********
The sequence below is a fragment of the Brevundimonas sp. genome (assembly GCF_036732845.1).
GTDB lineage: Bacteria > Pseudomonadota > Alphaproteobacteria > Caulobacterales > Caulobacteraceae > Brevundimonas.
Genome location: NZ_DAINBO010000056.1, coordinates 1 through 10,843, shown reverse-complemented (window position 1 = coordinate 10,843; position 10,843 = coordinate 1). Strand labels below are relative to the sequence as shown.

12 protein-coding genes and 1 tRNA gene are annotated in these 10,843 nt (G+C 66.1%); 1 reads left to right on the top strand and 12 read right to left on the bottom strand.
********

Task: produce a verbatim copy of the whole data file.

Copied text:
The sequence below is a fragment of the Brevundimonas sp. genome (assembly GCF_036732845.1).
GTDB lineage: Bacteria > Pseudomonadota > Alphaproteobacteria > Caulobacterales > Caulobacteraceae > Brevundimonas.
Genome location: NZ_DAINBO010000056.1, coordinates 1 through 10,843, shown reverse-complemented (window position 1 = coordinate 10,843; position 10,843 = coordinate 1). Strand labels below are relative to the sequence as shown.

12 protein-coding genes and 1 tRNA gene are annotated in these 10,843 nt (G+C 66.1%); 1 reads left to right on the top strand and 12 read right to left on the bottom strand.